Saturday, 23 August 2014

38. Gone with the Wind

Another post about my hairy situation. I did warn you.

"It's definitely thinning on the top," my husband observed this morning. "Not like mine, with a bald patch, but I can see your skin."

By this evening, I could see it too. Not just the receding hair line, but the bits of pink glowing mischievously in the background. And when I swipe my hand though my hair, I am taken aback by its wispiness.

Hair yesterday, gone today
It's coming out in small handfuls. My daughters are horrified. (Men, it seems, are less bothered by appearances).

"Don't do it, mum!" my older daughter says in alarm every time she sees me doing the let's-see-how-much-I-can-pull-out-this-time thing.

"Noooo, I don't want to see it!" my younger daughter said when I tried to show her the changing landscape of my head via Skype. (She has gone to stay with her godmother in Amsterdam).

For months, I have asserted that I would shave it all off as soon as the first strands made a bid for freedom. I am now well past the first-strand-point, however. My hair is quite literally going down the drain, so it looks as if I have changed my mind.

I reserve the right to change my mind about things.

Perhaps it is the precedent set by Denise. Denise changed me from someone who was convinced she would Never Wear A Wig to someone who Might Actually Wear A Wig Sometimes (especially after several friends, having read my previous blog post, were rather supportive of Denise - thank you kindly. One of them, who saw a photograph of Denise and me on Facebook, didn't even spot her - she commented that I am looking good in my new coat and will surely look good in a wig too).

But back to my own hair.

The reasons for not wishing to shave quite yet, I have decided, are multifold.

One: An appointment at Hair Today and an appointment at Gone Today is just too much in one week. Perhaps it's better to go bald gradually, rather than all at once.

Two: Moulting like a shaggy dog is not as much of a housekeeping problem as I'd thought. As long as I remember to wear a hat when cooking (as I discovered to my cost at dinner time). I've also taken to wearing a garment called a Chemo Sleeping Cap at night, to avoid hairs-on-the-pillow-syndrome.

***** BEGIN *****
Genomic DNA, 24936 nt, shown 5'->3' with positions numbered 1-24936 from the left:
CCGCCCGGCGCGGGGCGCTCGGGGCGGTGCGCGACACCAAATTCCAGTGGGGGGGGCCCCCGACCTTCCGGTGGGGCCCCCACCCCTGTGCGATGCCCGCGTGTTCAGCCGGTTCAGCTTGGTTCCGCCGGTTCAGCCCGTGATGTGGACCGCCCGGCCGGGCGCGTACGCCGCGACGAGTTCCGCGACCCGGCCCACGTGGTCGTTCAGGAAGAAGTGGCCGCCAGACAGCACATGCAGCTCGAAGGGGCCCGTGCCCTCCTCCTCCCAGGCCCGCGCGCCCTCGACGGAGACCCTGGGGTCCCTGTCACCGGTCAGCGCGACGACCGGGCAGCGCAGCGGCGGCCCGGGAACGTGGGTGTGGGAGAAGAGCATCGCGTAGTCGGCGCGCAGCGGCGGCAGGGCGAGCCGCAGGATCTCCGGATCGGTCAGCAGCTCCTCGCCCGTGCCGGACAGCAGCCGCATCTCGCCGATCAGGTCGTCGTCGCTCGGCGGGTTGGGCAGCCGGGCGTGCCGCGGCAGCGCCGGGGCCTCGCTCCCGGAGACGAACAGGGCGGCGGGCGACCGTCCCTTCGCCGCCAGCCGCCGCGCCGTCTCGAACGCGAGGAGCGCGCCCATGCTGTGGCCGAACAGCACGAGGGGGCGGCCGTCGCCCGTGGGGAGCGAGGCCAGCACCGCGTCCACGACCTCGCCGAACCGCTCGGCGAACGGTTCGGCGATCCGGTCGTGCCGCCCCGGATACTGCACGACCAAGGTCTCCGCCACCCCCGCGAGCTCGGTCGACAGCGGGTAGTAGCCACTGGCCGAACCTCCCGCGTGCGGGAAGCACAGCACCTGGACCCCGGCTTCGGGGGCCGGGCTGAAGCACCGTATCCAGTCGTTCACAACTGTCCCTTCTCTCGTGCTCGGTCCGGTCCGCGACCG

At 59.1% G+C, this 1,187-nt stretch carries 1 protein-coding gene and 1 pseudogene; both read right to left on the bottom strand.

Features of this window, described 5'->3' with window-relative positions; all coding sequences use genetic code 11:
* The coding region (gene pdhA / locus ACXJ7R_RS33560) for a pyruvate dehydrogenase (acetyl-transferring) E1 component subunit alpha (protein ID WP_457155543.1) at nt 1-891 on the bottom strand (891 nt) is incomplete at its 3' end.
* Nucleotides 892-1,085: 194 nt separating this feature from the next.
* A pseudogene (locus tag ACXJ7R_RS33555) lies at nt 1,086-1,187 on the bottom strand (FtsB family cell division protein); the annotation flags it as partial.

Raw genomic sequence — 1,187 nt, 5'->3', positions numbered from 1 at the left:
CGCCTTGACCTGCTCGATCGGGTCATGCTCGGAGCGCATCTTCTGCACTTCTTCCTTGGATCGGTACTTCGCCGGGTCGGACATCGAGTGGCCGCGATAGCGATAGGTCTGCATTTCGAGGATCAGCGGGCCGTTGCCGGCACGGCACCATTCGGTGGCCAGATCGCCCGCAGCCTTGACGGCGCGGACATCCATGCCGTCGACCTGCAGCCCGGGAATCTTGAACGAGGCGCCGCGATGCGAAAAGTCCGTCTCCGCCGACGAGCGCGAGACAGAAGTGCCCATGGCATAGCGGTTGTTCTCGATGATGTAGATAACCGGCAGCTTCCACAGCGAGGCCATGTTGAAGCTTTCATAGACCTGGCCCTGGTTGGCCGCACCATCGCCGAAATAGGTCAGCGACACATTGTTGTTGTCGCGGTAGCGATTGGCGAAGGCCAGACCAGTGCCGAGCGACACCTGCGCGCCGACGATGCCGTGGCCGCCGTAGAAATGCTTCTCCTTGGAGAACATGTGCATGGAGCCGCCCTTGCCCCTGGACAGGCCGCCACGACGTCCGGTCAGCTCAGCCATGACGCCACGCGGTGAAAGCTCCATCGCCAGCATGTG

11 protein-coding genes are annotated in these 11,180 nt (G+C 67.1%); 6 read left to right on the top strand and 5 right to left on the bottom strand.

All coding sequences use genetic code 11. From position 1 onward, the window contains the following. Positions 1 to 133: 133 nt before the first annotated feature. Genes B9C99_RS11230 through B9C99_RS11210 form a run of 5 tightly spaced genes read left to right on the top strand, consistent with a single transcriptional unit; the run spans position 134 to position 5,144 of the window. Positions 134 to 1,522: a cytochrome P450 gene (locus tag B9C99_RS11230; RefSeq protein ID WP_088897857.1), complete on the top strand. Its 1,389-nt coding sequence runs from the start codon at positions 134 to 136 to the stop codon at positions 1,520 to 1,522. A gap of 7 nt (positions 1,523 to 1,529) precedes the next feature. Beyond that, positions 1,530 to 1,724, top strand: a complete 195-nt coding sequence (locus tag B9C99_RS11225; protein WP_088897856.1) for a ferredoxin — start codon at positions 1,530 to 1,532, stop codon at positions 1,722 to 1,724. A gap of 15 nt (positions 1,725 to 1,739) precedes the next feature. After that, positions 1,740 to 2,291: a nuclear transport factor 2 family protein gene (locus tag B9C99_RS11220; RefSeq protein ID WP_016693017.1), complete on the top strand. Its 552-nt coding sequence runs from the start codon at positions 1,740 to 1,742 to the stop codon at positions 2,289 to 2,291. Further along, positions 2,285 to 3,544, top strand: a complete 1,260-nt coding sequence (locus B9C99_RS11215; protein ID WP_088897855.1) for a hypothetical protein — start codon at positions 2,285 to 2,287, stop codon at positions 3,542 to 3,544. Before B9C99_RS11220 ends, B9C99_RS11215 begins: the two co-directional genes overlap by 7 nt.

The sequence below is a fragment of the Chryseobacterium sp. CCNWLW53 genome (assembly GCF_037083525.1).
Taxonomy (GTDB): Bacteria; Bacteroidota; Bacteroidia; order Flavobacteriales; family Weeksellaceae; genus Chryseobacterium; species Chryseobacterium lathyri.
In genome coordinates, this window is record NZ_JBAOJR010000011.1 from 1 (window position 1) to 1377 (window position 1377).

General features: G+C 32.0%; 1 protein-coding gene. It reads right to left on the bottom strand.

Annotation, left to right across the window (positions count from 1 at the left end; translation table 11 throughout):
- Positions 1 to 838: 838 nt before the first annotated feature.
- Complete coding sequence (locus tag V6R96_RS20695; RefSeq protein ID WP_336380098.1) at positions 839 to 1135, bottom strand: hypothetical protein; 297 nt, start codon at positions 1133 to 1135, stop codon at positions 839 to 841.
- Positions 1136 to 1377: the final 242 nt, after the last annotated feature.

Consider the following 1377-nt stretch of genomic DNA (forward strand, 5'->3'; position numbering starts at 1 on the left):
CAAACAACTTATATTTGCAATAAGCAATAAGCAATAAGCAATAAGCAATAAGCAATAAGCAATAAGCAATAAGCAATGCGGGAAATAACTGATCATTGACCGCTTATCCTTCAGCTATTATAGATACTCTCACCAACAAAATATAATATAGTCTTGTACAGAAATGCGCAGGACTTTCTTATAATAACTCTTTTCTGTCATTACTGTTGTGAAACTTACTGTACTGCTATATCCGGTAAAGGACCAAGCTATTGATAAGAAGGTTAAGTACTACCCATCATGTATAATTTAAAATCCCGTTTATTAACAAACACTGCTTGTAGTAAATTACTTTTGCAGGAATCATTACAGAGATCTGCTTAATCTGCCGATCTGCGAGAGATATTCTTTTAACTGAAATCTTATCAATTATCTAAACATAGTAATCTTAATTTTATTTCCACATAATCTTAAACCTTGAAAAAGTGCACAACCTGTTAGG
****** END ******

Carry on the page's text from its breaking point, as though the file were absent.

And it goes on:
The Chemo Sleep Cap
(not out of place in a flower power swimming pool)
(I ordered this rather bizarre item of clothing in anticipation. I've been told that my head will get cold at night. A fashion statement it is most certainly not, unless the Easter Egg Look has made a come-back.)

Three: I don't actually mind the thinning hair. In fact it seems as if I don't really mind the impending baldness any more either (although I reserve the right to change my mind about that too). Rather then being distressed, I am intrigued by the process.

I'm not sure what I expected, but I think my imagination involved tufts coming out in one go, leaving me with a patchwork of bald spots. In reality, there is the aforementioned receding hairline and thinning process.

I am like a schoolchild whose tongue is drawn like a magnet to the new gap in her mouth. My fingers keep plucking the different hairy bits, just to check. What is going, what is not?

For the record: eyebrows and eyelashes are reasonably firmly attached. Legs are beginning to give in, very reluctantly (I've grown my leg hair for scientific reasons. As I said, I'm intrigued.) No sign of surrender on my arms. Will they too end up smooth as a baby's bottom? We'll see.

I think I'll leave the shaving until it starts to look ridiculous.

Which could be very soon, the rate things are going.

The hat meant to prevent Dandelion Syndrome

In the meantime, I'll just wear a hat when I'm going for breezy walks, lest I resemble a dandelion on a blustery hill top, its seed heads gone with the wind.

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